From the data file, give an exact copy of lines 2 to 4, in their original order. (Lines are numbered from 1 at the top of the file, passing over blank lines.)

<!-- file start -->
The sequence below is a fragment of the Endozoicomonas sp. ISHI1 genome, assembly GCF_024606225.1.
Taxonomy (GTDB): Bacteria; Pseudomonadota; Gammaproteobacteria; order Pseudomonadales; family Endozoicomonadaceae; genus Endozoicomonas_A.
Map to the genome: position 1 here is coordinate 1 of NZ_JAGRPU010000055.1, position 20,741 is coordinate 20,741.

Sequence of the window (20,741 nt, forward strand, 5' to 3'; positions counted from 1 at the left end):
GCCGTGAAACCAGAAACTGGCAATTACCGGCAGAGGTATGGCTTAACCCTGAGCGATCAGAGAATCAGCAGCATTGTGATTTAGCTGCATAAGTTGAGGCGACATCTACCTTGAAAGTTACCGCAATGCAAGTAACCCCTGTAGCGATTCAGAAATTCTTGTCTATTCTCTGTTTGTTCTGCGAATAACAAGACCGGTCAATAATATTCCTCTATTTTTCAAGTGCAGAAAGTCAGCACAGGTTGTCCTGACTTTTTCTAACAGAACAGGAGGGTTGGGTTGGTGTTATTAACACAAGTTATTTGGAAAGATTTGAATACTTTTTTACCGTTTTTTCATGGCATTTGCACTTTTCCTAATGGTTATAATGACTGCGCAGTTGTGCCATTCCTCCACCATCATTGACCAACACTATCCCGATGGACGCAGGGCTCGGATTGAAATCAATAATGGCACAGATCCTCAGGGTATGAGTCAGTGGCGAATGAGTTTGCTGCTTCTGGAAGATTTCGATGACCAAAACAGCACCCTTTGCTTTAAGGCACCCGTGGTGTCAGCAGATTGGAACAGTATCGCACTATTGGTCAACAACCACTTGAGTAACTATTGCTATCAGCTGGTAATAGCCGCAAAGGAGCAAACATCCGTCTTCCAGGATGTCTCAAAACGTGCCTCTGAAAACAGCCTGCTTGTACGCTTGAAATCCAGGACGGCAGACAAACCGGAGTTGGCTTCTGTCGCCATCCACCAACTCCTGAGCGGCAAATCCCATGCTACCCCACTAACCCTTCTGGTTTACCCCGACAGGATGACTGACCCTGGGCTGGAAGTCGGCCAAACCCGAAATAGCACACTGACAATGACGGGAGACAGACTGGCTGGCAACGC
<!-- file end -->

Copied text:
Taxonomy (GTDB): Bacteria; Pseudomonadota; Gammaproteobacteria; order Pseudomonadales; family Endozoicomonadaceae; genus Endozoicomonas_A.
Map to the genome: position 1 here is coordinate 1 of NZ_JAGRPU010000055.1, position 20,741 is coordinate 20,741.

Sequence of the window (20,741 nt, forward strand, 5' to 3'; positions counted from 1 at the left end):